Stop the World, I want to Get Off!


The title of a musical from the early 1960s called “Stop the World, I Want to Get Off,” referred to a time in life when everything seemed chaotic and going too fast. While I don’t really want to get off the world, I am genuinely concerned over the speed with which things are getting out of control today – especially technology, national politics, climate change and the economy, to name a few.

My late husband was a country boy through and through. I, on the other hand, quickly adapted to city life after my family settled in the Chicago area. It’s amazing that we got along so well. I often told my husband that I would feel much safer walking down the worst street on the south side of Chicago than being lost for one day in the Michigan woods. But we compromised and made our home in Fenton. He thought he was making a sacrifice living in the “big city of Fenton.” I just laughed, but did eventually come around to his way of thinking. There were moments, however …

Last fall, I drove from Fenton, MI to Indianapolis, IN for a weekend visit with my stepson and his family. I used the Waze app on my phone for directions. Once in Ohio, it was time to find a restroom.

As I approached the first exit, there were no signs indicating the names of gas stations or restaurants, just a four-way stop. “That was weird” I thought, and decided to keep going … I could wait. Along the way, I did notice there was nothing dotting the flat landscape except an occasional farm. And, there were no utility poles anywhere – just a few rows of wind turbines spinning slowly.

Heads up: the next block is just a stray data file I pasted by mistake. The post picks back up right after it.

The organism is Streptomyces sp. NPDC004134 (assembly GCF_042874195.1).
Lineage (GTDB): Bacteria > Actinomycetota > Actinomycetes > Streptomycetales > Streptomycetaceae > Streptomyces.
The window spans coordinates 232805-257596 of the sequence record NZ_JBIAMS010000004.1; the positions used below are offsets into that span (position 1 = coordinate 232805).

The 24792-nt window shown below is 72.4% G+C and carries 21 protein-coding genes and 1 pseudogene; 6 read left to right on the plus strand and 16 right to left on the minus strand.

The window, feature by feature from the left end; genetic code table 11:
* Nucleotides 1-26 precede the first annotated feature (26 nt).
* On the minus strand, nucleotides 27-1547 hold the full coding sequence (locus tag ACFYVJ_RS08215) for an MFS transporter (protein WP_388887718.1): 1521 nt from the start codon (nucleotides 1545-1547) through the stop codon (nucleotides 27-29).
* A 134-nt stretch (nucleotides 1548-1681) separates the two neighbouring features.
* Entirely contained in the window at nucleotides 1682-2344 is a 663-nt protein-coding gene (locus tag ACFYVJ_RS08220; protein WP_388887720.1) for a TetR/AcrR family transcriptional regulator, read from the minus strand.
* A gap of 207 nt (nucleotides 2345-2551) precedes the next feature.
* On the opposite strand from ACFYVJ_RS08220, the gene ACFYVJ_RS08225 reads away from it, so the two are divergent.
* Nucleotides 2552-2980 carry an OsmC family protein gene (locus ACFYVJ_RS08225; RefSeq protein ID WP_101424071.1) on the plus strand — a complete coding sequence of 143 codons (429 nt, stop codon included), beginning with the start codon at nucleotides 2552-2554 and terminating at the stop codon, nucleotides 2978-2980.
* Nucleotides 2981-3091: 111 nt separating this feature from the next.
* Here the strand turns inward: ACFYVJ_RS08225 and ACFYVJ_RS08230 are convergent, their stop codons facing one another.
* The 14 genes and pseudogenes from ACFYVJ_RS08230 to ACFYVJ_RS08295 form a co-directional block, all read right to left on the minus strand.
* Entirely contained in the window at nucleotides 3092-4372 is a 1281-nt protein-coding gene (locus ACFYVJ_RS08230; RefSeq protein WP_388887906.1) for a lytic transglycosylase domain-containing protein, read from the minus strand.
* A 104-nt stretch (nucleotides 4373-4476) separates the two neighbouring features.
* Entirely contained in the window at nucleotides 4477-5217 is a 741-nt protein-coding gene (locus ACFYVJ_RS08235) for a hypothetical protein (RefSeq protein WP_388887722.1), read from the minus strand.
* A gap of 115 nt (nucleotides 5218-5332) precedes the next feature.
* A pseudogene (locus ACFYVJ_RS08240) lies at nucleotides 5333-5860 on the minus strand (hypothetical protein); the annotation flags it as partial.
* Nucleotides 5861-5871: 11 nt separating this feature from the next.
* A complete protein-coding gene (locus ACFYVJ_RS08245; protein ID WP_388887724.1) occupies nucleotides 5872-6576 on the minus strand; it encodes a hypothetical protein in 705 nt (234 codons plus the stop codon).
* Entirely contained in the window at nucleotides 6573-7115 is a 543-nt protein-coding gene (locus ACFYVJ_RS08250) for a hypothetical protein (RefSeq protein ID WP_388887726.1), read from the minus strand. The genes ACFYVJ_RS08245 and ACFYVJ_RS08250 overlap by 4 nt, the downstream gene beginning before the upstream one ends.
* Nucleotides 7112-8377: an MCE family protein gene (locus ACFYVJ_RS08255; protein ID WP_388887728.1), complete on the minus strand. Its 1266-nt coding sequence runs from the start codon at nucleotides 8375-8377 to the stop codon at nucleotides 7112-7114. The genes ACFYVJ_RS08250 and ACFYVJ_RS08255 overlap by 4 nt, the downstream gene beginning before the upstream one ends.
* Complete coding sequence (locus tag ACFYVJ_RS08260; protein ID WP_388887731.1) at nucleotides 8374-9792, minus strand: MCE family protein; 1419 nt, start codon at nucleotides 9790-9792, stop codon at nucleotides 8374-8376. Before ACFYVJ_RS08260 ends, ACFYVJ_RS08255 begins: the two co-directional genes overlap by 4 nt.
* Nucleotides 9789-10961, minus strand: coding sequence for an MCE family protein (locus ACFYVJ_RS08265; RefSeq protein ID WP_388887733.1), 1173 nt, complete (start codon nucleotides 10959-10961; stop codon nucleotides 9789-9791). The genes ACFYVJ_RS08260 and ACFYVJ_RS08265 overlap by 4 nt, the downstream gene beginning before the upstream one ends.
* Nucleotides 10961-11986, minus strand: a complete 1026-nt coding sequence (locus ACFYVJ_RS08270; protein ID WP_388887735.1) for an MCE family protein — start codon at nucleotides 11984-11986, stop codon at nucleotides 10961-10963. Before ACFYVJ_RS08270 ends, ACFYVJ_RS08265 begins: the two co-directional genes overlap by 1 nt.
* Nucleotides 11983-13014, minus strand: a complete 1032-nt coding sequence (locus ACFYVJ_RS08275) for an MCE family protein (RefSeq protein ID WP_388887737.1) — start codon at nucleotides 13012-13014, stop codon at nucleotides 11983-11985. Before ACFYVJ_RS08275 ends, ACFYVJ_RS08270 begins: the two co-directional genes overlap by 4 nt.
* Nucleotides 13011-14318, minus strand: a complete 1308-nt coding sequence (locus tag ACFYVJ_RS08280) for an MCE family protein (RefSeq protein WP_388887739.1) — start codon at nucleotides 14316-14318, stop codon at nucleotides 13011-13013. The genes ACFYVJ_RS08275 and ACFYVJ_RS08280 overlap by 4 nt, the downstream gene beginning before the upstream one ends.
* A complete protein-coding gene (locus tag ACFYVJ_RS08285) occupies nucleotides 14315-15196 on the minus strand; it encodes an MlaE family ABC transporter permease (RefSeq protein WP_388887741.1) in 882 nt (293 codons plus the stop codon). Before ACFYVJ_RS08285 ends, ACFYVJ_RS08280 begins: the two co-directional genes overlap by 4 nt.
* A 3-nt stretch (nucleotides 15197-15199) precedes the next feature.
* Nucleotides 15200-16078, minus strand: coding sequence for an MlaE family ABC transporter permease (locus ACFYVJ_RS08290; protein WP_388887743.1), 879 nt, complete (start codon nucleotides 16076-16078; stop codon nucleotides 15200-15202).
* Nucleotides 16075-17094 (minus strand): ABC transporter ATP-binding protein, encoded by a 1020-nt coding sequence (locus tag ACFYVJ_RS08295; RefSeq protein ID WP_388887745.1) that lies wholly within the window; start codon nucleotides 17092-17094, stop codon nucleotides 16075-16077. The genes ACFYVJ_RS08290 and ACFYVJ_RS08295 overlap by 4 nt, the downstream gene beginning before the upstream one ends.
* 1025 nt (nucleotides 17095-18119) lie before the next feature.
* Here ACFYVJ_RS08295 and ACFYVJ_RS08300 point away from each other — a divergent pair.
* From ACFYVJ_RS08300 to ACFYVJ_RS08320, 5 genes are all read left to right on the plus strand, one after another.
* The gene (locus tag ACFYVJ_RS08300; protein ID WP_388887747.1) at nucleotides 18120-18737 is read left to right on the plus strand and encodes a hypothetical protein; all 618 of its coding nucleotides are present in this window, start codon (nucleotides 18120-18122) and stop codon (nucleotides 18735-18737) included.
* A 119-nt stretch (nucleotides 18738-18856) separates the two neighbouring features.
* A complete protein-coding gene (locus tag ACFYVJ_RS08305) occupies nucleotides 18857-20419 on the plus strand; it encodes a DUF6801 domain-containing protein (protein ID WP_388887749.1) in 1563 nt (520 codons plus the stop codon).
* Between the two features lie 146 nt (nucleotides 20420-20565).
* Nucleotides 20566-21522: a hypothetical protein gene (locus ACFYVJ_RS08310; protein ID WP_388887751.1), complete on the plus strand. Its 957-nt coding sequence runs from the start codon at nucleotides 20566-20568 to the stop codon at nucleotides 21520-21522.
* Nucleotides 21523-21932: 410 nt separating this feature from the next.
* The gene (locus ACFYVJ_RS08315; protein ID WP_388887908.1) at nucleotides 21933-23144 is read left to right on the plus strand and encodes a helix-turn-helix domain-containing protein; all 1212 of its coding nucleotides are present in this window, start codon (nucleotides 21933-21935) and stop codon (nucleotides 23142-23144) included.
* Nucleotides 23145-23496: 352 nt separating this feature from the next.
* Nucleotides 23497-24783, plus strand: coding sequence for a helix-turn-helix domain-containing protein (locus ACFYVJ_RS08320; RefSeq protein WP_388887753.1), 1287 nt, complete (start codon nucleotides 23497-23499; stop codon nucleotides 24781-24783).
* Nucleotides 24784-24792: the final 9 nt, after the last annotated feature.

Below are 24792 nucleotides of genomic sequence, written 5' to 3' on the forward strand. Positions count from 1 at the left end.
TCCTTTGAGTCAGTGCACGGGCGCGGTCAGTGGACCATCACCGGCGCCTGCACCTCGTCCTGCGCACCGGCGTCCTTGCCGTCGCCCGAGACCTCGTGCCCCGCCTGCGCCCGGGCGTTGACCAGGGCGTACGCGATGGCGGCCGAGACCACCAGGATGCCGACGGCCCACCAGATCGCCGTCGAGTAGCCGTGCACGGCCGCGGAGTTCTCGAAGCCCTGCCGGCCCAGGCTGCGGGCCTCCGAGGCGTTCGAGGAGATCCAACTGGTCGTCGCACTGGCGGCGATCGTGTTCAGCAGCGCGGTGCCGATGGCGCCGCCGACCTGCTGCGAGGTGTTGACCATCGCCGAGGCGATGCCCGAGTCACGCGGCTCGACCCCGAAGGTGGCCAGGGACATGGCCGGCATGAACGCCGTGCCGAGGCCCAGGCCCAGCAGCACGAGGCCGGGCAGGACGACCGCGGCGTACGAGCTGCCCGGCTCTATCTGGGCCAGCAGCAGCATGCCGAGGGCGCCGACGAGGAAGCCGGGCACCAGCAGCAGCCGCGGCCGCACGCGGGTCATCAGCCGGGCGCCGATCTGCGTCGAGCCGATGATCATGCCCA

At the second and third highway exits, I found the same thing: nothing. Now, I really need to stop. Thank goodness the “Welcome to Indiana” sign popped up and just over the state line was a huge Love’s Travel Stop.

Since then, I have thought about that brief trek through Ohio and decided it had to have been either Amish or Mennonite country. I looked into both lifestyles to refresh what I already knew of them. While Mennonite rules are a bit more relaxed, the Amish use no modern conveniences. No motorized vehicles, no electricity, no phones or cell phones, no computers or internet.

If my husband were still living and our boys were still children today, I would have loved for us to take an “Amish Vacation” (it is possible, I’ve learned) when we would “unplug” everything for a week or so. I would love to learn how to make a beautiful patchwork quilt, to can homegrown fruits and vegetables, bake peach cobbler and apple strudel from scratch, and simply visit one-on-one with the ladies of the community. Speaking for my husband and sons, they would have been over the moon to actively participate in a barn-raising with the men and then enjoy an incredible feast prepared by the Amish ladies. There’s so much more.

Yes, stop the world! I want to get off – for a couple of weeks, anyway.


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